Best Telescope For Viewing Planets and Galaxies

Best Telescope For Viewing Planets and Galaxies

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Best Telescope For Viewing Planets and Galaxies

Best Telescope For Viewing Planets and Galaxies

As a newcomer to stargazing. There are hundreds of models available with all sorts of puzzling specifications and features, which can become quite frustrating for new stargazers, rather you just simply want to get away from the city lights, where you can see dozens of star clusters, the awe-inspiring crates of the moon, the misty glow of a frosty nebulae where millions of new stars are born, observe galaxies outside our own that are home to tens of billions of stars, view the planets and galaxies through a telescope while sitting in pleasant observation and thoughtful contemplation.

When I first started out, one of my very first questions was, what is the best telescope for viewing planets and galaxies? After trying out several models, I’ve narrowed it down to 3 key telescopes that are great for beginners getting into stargazing with the goal of viewing planets and galaxies clearly and sharply.

Before we get into the pros and cons of each type of telescope for viewing planets and galaxies head over to 6 Things To know and try before you buy a telescope, this will outline some guidelines and telescope terms, so you can have a better grasp of the following article

Quick Answer – A telescope with a larger aperture collects more light, gives you a brighter image, and lets you see finer details. Your first scope should have an aperture of at least 80-90 mm. Otherwise, the images of anything other than the Moon and perhaps Jupiter will be too blurry and vague, therefore I would recommend at least an 80-90mm as the minimum requirement for viewing planets and galaxies, ideally, you would want a 130mm+ for the best viewing experience

If budget is a concern and as a newcomer to stargazing you may want to opt for a 90mm telescope, view of some models here. This article will cover mainly 130mm+ models as I truly feel those are best value in terms of viewing plants in detail. We have kept the list balanced between cost and value, of course we could have thrown in a number of high end, high priced scopes, to be frank I haven’t tested those scopes so I couldn’t give an honest review, below are three telescopes that I’ve personally tested.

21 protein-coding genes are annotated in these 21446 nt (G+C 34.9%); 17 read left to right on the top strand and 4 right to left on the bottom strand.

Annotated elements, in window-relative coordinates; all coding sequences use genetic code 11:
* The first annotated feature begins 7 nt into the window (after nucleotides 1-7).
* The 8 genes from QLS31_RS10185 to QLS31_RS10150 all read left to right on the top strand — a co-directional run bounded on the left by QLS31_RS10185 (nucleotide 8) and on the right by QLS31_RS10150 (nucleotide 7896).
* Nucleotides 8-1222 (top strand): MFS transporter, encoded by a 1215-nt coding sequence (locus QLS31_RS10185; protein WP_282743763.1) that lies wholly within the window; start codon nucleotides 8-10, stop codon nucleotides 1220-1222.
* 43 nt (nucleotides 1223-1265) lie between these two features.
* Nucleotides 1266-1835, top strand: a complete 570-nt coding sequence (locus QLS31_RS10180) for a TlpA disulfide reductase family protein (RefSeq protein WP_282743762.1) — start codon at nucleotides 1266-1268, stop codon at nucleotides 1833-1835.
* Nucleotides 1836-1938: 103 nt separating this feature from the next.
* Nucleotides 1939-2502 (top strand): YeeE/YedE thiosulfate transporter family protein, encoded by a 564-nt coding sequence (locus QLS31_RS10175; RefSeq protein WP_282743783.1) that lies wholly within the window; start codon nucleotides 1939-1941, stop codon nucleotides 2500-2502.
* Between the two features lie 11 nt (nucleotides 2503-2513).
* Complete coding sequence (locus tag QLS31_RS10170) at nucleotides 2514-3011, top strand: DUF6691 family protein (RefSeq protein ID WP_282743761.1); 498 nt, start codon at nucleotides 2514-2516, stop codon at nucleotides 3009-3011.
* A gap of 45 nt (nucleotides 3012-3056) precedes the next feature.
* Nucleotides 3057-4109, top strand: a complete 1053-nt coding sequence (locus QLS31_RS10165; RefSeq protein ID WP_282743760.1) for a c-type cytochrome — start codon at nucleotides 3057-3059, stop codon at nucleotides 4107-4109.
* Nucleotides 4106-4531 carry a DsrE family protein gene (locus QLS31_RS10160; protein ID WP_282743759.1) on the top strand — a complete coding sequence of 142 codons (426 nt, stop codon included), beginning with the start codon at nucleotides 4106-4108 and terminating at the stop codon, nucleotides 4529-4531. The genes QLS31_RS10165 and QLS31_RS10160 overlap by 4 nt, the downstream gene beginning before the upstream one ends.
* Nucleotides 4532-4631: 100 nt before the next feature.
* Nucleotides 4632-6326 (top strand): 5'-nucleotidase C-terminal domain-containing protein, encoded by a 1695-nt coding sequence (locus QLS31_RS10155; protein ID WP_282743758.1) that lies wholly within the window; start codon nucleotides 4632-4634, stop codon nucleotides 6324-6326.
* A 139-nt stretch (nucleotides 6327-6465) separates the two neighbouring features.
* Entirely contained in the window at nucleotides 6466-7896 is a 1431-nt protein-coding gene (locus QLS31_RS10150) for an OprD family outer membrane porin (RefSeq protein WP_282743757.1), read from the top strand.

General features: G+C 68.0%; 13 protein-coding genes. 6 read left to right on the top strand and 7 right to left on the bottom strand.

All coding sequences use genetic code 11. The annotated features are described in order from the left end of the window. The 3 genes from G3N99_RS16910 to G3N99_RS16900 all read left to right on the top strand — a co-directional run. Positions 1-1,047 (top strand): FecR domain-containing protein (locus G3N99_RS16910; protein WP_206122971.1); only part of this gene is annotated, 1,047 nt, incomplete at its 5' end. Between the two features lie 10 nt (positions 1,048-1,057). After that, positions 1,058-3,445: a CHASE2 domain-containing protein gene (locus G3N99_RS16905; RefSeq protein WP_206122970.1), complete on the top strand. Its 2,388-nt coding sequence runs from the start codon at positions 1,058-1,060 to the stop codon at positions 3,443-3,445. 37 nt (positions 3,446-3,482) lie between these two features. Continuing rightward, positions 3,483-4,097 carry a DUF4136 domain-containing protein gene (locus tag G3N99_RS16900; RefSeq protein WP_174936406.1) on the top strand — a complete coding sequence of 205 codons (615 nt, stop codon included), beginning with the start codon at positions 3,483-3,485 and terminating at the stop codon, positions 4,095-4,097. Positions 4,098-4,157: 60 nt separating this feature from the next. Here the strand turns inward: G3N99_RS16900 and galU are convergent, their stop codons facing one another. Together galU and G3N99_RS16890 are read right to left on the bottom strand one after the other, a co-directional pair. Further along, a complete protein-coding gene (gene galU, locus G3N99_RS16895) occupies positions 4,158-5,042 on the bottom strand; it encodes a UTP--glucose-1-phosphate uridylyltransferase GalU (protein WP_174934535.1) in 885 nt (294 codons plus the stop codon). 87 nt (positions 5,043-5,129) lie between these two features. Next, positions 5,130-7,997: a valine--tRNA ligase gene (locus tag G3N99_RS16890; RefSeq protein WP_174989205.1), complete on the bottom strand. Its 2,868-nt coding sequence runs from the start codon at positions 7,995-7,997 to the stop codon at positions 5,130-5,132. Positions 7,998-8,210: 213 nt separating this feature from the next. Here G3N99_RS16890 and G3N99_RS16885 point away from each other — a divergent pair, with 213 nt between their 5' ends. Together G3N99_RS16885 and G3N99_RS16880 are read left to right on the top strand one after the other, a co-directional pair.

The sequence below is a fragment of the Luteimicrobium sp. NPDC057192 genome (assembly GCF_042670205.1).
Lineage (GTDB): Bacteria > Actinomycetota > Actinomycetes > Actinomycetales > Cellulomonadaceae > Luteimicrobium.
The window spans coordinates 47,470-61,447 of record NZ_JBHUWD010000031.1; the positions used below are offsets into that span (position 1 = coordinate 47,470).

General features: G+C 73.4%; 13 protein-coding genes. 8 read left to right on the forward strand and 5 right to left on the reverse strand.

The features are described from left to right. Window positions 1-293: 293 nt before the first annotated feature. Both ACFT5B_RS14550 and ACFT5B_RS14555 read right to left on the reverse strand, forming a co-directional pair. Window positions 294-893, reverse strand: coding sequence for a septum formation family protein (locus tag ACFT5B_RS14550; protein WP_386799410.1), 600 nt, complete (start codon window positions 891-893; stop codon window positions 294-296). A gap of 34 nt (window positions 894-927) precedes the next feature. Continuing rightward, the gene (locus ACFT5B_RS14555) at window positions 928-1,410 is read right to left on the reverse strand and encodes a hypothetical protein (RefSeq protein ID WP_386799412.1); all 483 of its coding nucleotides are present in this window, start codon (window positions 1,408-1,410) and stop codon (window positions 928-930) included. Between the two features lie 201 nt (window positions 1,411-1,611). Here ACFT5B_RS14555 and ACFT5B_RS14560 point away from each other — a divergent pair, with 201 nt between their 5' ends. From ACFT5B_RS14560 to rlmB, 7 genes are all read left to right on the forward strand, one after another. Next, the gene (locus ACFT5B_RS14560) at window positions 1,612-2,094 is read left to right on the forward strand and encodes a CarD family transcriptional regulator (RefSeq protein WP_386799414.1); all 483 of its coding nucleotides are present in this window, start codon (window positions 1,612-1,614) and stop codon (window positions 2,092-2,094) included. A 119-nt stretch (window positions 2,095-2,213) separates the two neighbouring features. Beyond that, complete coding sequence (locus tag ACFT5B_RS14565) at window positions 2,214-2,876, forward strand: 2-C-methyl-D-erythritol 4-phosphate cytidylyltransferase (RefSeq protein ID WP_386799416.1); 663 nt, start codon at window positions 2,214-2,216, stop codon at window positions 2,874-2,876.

Quick Summary

Celestron – NexStar 127SLT Computerized TelescopeFocal LengthApertureMagnification
WeightBest for
Compact and Portable – Maksutov-Cassegrain Optical Design – SkyAlign Technology – Computerized Hand Control – 127mm Aperture1500127mm60x29.9lbsviewing planetary objects like craters on
the moon

Celestron 22097 NexStar 127 SLT Mak Computerised Telescope

Designed to be an entry-level to mid-level computerized GoTo telescope, the Celestron 22097 is our recommended choice based largely on the strength of the computer governed motorized Go To function and the good size of the mirror at just over 5 inches. The Go-To makes it easy to locate and track objects, and the size of the mirror means that faint objects well beyond the capacity of the naked eye can be seen clearly and in good details, With preassembled, adjustable stainless steel tripods and quick release fork arms and tubes, NexStar SLT telescopes can be set up in a matter of minutes – with no tools required. With this telescope you’ll be able to see details of the lunar surface, Venus and its phases, polar caps on Mars, Jupiter and its four moons, Saturn with its rings plainly visible which makes it an excellent and the best telescope for viewing planets and galaxies.

The big selling point of the scope is the Go To function and there are several options for using this. The general approach is to point the telescope at a star or stars (planets can also be used), using the motor to move the scope to another star. The more names of stars you know the quicker it all is but if you know none that’s fine, most of the fun is learning new stars and expanding your knowledge. The telescope needs to be pointed at three objects in succession reasonably well-spaced in the sky and at different altitudes. The computerised telescope will computerise its aligning and then will go automatically to any of the objects in its database just by selecting them on the handset. You can also enter your latitude and longitude which is not essential as you can use the pre programmed locations in the handset. This only needs to be done once and the handset retains the information for future outlining. The scope will also track objects once set up so they are kept in the field of view with little adjustment meaning it makes great entry level telescope.

Using the supplied 9 mm eyepiece (72times magnification) you will be easily able to see four moons of Jupiter, craters of the moon will have you going ‘’wow’ and galaxies, which are very hard to find without the Go To as the computerised function really comes into its own her.e The bigger star clusters and nebulae are the forte of this telescope and you may find yourself spending an age just staring at them!

If you’re looking for the best telescope for viewing planets and galaxies this may be it and at a great price.

Key Features:

  • ✓ High quality 127 mm maksutov-cassegrain.
  • ✓ Fully computerized altazimuth mount.